The state body charged with investigating ethics complaints against public officials has agreed to conduct a formal inquiry into a controversial building constructed by former Troutdale Mayor Jim Kight.

Based on a complaint filed by Troutdale business owner Andy Gainer, the Oregon Government Ethics Commission voted March 1 to investigate Kight’s possible violations.

Gainer, owner of the Shaken Martini Lounge in Troutdale, filed his compliant last summer when Kight was still in office, alleging that Kight violated four state statutes including official misconduct and obstruction of government administration.

An independent investigation released last August also determined that Kight’s property on Jackson Park Road is zoned as single-family residential.

However, the city approved construction of a 2,032-square-foot building with a full basement next to Kight’s existing house on that same property near the Sandy River.

Troutdale city councilors said the investigation shows that Kight misled city staff and took advantage of the city’s permitting process to get the building approved even though it violates city codes by being a house, which is prohibited on his property.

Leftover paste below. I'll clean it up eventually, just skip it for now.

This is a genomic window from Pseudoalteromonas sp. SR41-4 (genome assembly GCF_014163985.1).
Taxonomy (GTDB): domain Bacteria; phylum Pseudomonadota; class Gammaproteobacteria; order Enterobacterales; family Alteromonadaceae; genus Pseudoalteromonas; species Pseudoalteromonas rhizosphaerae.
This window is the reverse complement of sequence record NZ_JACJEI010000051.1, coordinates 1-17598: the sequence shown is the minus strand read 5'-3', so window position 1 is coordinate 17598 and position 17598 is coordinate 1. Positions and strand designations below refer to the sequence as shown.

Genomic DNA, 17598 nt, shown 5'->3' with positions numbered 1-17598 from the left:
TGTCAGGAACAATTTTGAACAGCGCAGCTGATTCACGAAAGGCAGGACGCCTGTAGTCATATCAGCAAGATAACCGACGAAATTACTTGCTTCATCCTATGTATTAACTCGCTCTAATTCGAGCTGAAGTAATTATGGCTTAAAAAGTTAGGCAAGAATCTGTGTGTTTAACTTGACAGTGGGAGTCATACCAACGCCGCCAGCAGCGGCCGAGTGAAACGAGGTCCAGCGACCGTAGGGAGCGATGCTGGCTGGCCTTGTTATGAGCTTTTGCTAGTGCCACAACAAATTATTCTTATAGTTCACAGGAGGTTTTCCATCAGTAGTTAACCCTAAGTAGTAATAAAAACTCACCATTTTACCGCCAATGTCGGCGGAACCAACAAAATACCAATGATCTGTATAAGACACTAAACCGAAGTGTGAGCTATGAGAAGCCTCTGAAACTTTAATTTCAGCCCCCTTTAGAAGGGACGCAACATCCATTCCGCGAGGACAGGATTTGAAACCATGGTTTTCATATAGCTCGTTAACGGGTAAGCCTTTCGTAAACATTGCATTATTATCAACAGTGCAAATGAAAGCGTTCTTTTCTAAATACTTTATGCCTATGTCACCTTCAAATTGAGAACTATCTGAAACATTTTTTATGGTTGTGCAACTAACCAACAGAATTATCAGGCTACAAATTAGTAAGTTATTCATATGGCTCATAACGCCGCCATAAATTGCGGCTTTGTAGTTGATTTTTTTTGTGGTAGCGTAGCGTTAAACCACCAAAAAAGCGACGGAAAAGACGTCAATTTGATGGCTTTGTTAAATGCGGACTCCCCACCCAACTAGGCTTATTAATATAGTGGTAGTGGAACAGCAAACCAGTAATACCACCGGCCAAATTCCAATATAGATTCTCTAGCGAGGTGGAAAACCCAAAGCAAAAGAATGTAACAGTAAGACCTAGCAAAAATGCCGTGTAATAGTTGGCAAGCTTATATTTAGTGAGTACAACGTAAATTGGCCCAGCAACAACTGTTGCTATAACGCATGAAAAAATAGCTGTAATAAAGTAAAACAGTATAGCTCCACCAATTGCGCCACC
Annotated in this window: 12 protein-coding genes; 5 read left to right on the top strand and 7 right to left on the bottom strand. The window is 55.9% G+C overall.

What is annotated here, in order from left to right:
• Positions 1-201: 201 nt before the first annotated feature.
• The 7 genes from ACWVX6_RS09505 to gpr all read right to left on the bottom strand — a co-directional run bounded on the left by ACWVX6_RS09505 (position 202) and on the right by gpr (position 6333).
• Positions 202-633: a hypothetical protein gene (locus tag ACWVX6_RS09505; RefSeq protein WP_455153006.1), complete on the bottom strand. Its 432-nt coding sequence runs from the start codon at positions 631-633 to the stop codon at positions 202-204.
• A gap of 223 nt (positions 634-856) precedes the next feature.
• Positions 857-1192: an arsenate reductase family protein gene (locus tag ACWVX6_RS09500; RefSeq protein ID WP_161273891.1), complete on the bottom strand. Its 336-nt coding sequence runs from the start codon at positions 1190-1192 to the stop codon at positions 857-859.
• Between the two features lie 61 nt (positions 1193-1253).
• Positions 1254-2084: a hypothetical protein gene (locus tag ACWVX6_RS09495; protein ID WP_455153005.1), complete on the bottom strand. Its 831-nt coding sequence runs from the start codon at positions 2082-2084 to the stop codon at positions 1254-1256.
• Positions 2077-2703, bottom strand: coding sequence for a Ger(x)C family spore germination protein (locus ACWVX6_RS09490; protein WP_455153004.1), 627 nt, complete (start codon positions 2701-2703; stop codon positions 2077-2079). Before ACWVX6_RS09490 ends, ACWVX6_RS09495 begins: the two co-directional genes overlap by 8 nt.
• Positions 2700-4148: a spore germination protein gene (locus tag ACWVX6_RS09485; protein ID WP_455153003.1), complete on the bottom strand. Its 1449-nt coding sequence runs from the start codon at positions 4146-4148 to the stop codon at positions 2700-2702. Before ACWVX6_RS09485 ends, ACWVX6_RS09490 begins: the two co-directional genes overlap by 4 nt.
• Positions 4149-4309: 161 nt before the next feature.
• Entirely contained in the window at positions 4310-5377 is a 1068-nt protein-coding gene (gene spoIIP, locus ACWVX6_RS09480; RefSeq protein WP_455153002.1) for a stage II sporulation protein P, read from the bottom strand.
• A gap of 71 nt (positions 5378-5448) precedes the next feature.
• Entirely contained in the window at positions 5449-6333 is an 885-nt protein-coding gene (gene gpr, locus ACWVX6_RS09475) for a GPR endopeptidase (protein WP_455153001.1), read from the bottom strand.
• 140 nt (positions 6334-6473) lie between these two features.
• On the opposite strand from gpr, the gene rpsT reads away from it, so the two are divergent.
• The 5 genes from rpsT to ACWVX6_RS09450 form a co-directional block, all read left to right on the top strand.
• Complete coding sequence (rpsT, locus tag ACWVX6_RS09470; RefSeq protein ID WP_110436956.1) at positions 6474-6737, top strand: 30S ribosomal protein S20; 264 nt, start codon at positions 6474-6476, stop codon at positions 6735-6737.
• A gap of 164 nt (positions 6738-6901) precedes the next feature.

Kight has emphatically insisted the building is a legal accessory structure that does not qualify as a house, noting that he uses it as office space to manage his rental properties.

Residents have since voted Kight out of office. He lost his re-election bid for mayor in November to fellow councilor Doug Daoust.

Kight did not respond to a request for comment by press time.

The Oregon Government Ethics Commission — a seven-member citizen commission that enforces government ethics laws — is scheduled to hold a meeting about its investigation on Aug. 23.

Penalties could range from a letter of education to a maximum civil penalty of up to $5,000.

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